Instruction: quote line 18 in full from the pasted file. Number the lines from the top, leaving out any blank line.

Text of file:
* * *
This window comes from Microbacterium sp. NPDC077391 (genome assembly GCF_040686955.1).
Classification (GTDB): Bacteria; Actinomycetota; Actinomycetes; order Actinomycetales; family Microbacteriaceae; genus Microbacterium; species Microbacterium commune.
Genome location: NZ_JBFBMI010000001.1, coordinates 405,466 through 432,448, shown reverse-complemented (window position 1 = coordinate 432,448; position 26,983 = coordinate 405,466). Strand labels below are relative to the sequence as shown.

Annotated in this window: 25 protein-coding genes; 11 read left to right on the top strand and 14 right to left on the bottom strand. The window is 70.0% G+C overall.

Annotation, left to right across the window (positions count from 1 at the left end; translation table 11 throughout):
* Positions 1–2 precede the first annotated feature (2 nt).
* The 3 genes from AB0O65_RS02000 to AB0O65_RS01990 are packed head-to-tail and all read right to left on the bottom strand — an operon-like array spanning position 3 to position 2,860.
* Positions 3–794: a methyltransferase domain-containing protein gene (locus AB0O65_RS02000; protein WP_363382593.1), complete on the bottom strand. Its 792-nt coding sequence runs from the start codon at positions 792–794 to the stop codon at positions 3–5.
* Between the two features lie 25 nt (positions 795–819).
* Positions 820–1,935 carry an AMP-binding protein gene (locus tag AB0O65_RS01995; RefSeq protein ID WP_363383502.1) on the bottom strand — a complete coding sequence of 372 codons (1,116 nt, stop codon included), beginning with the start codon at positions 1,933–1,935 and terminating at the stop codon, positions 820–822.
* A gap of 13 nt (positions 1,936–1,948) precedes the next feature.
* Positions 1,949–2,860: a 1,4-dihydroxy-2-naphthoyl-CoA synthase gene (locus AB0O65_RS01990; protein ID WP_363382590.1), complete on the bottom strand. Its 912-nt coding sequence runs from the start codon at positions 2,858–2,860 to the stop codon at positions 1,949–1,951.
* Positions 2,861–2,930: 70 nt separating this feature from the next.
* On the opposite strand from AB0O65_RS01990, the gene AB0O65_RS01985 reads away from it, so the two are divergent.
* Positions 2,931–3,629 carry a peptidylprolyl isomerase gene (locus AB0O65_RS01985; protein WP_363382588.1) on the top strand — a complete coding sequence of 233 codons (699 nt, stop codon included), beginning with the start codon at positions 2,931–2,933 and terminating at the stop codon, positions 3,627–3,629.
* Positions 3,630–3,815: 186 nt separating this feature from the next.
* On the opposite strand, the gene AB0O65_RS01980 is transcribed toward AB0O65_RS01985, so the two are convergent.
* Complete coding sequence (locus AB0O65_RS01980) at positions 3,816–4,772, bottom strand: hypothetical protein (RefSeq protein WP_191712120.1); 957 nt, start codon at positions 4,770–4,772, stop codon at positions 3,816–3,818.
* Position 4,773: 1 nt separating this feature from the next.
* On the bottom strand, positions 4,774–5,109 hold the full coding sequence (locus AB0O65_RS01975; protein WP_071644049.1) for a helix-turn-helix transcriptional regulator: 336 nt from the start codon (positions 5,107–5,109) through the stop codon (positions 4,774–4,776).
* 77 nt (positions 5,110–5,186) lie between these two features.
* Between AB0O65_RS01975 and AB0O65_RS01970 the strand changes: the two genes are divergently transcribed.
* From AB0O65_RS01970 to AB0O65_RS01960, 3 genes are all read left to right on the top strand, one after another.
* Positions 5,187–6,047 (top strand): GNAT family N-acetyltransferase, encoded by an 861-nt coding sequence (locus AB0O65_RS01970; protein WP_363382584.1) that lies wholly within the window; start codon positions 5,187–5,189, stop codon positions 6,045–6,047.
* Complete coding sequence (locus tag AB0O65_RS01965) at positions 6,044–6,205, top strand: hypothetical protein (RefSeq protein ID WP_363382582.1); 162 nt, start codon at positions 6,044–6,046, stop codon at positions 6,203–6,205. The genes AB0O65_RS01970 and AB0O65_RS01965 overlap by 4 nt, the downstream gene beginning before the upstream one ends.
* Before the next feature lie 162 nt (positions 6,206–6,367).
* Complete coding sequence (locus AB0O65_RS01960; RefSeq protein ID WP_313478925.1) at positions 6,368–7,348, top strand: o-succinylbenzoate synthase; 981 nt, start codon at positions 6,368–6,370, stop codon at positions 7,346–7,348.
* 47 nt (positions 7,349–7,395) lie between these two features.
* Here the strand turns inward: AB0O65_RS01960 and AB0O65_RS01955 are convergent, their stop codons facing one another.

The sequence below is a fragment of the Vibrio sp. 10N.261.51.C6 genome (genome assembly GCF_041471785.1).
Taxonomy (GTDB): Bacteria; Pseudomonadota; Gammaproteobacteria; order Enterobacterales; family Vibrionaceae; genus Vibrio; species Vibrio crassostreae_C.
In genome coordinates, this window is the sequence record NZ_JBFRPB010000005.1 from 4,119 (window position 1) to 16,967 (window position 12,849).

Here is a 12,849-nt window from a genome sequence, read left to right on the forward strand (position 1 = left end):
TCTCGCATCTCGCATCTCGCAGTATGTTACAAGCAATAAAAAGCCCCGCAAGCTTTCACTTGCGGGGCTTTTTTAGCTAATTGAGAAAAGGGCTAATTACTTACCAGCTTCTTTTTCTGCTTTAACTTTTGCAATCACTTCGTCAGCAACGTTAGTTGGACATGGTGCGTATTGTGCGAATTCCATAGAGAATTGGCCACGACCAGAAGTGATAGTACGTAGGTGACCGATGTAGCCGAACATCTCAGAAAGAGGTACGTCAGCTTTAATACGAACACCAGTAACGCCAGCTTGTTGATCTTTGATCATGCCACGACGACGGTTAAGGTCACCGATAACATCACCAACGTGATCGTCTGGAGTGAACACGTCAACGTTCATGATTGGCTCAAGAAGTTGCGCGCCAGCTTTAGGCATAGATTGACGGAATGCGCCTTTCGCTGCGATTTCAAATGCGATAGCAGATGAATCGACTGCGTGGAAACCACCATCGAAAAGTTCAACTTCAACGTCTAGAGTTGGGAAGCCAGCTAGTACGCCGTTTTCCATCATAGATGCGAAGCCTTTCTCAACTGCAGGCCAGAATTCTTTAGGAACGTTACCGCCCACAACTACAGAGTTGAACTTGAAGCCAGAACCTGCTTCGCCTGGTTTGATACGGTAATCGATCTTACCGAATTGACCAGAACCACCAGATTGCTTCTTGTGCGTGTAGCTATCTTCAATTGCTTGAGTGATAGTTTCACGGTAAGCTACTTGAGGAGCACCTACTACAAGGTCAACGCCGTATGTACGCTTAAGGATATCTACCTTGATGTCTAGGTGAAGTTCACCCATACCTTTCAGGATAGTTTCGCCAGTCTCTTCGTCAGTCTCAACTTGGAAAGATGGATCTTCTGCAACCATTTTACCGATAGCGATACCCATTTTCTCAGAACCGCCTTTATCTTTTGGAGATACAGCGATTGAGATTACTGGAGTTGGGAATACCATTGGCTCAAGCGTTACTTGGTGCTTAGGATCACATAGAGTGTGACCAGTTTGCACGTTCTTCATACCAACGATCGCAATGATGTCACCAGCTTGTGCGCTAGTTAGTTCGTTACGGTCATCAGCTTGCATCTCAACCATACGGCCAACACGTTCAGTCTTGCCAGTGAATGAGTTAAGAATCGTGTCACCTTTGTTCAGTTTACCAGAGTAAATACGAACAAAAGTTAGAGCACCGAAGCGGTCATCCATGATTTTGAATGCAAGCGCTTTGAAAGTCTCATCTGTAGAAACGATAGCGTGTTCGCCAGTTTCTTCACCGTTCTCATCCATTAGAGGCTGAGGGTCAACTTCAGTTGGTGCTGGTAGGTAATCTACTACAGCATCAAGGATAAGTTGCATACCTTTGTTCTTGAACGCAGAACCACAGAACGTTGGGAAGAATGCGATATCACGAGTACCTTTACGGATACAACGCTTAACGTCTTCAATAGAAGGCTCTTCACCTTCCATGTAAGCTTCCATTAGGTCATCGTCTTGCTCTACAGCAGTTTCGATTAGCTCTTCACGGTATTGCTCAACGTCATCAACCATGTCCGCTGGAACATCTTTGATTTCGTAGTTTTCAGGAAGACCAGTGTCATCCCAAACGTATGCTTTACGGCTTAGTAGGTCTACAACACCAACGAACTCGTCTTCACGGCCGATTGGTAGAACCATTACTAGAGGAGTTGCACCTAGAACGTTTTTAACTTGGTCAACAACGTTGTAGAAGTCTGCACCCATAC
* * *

* Complete coding sequence (locus AB0O65_RS01980) at positions 3,816–4,772, bottom strand: hypothetical protein (RefSeq protein WP_191712120.1); 957 nt, start codon at positions 4,770–4,772, stop codon at positions 3,816–3,818.